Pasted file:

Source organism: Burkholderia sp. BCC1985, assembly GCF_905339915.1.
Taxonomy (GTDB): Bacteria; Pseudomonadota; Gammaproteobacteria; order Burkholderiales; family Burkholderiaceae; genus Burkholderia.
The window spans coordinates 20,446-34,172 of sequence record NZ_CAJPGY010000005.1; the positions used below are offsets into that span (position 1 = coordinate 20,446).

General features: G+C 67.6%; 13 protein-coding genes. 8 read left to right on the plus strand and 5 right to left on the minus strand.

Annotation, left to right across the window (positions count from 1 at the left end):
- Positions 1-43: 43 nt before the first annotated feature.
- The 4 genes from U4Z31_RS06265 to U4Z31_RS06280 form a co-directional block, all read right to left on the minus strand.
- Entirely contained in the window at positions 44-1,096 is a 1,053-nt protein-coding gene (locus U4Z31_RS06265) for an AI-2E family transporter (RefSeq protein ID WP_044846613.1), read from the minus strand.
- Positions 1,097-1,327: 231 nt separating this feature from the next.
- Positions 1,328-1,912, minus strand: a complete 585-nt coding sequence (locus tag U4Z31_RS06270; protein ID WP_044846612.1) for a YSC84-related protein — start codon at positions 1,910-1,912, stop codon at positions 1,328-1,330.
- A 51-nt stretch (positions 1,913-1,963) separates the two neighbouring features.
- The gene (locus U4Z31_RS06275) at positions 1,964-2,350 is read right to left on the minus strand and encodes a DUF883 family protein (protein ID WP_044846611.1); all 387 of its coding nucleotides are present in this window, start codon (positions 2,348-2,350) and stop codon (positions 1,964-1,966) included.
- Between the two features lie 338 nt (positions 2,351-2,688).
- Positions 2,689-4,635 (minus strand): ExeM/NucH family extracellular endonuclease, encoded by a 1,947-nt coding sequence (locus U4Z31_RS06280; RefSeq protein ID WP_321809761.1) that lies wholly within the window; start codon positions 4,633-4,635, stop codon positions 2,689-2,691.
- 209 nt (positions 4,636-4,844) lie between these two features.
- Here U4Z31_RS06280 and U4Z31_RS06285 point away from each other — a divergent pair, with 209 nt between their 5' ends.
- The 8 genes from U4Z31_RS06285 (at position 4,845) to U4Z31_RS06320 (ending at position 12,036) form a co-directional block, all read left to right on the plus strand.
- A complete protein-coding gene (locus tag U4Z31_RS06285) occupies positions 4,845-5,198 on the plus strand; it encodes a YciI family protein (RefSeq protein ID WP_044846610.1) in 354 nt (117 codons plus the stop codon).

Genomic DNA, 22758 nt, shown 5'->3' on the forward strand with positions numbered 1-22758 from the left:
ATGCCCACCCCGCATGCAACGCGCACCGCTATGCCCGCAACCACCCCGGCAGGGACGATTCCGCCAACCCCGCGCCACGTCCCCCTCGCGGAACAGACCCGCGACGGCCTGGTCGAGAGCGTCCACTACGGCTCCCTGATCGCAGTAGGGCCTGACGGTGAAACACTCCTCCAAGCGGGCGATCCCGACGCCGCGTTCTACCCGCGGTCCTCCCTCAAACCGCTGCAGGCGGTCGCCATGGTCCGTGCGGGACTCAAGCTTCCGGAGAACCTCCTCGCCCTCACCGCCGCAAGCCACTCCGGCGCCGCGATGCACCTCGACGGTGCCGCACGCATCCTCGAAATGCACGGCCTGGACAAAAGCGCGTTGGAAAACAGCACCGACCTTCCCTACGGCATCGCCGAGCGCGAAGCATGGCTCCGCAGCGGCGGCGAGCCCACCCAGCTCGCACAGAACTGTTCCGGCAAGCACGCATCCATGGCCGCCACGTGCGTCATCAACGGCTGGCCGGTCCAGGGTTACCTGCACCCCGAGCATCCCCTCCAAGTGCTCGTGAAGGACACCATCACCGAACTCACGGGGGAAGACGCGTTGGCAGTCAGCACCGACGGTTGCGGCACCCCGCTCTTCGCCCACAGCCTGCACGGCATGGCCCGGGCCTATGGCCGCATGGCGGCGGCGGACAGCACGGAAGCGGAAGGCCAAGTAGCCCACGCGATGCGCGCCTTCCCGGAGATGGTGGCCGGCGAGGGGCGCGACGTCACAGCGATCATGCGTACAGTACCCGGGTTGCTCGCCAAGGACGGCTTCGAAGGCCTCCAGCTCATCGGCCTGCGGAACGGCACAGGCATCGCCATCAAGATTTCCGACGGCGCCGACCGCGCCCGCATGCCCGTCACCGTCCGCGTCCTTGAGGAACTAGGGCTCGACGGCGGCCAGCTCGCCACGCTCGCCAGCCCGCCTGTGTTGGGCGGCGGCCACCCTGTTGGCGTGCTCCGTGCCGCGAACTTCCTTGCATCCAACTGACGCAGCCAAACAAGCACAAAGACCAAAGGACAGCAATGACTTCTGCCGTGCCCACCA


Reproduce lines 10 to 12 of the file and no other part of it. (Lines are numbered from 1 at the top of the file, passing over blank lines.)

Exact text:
- Positions 1,328-1,912, minus strand: a complete 585-nt coding sequence (locus tag U4Z31_RS06270; protein ID WP_044846612.1) for a YSC84-related protein — start codon at positions 1,910-1,912, stop codon at positions 1,328-1,330.
- A 51-nt stretch (positions 1,913-1,963) separates the two neighbouring features.
- The gene (locus U4Z31_RS06275) at positions 1,964-2,350 is read right to left on the minus strand and encodes a DUF883 family protein (protein ID WP_044846611.1); all 387 of its coding nucleotides are present in this window, start codon (positions 2,348-2,350) and stop codon (positions 1,964-1,966) included.